To bring the government in line with the European Convention on Human Rights
The Irish government on Tuesday published the much-awaited report of an expert group it had set up to review the country’s controversial abortion law to bring it in line with the European Convention on Human Rights.
The report sets out a series of recommendations but strongly supports legislation to provide for limited abortion. It calls for specific “regulatory” guidelines down to specifying particular centres where abortion can take place. Such a regime, it says, would meet the requirements of the European Court of Human Rights’ judgement which criticised Ireland’s existing abortion law for a lack of clarity.
“The advantages of this option are that it fulfils the requirements of the judgment, it provides for appropriate checks and balances between the powers of the legislature and the executive, and would be amenable to changes that might arise out of clinical practice and scientific advances,” the report says.
Other options, suggested by the group, include non-statutory guidelines, statutory regulation and “legislation alone.”
Health Minister James Reilly, who presented the report to the Cabinet, said the government would take a decision within a month as to which was the best option. “And then we will seek to implement through legislation the decision of the government as quickly as possible,” he said.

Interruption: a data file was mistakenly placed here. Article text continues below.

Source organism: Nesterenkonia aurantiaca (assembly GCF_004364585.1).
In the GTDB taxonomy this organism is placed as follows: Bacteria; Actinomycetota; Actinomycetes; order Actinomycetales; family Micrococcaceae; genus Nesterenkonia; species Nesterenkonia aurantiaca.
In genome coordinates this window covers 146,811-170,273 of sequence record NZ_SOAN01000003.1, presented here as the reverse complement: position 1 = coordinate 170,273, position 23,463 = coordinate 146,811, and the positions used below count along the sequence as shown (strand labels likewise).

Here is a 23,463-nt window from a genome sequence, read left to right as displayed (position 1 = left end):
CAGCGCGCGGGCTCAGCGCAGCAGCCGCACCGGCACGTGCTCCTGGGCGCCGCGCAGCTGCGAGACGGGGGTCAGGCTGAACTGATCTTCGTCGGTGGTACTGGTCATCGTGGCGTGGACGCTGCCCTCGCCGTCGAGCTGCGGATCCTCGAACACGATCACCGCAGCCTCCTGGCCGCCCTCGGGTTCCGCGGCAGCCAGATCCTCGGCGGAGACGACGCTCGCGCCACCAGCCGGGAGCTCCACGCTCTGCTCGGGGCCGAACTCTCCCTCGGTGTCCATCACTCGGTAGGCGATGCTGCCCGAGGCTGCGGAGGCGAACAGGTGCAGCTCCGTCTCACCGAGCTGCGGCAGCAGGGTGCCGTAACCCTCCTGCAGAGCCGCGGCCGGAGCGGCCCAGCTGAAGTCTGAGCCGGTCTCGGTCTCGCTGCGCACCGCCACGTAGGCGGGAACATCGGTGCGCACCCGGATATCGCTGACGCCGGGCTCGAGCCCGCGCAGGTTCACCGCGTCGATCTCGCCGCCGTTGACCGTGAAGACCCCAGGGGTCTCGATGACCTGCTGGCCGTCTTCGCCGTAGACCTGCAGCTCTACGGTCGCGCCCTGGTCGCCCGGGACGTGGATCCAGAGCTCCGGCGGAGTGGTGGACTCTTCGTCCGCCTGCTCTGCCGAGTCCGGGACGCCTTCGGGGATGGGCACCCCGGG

He then hastened to clarify that his reference to “legislation” was a “slip of the tongue.” “I’m confirming that the government decision will be made on this before the end of December and implemented in the early New Year,” he said.
Kenny: no differences
Prime Minister Enda Kenny denied any differences in the government over the issue but said he said he would not be rushed into a decision as it required careful land calm consideration.
“We’re not going to leave this hanging on interminably. I’d like to deal with this as quickly and as comprehensively [as] it’s practical to do so. Don’t ask me for a specific date, but it’s not going to be left hanging around,” he said.
The group, which was chaired by Justice Sean Ryan and included medical, legal and civil service representatives, was set up before the controversy over Savita Halappanavar’s death after being denied abortion despite apparent risk to her life. But her case is thought to have prompted it to expedite its work.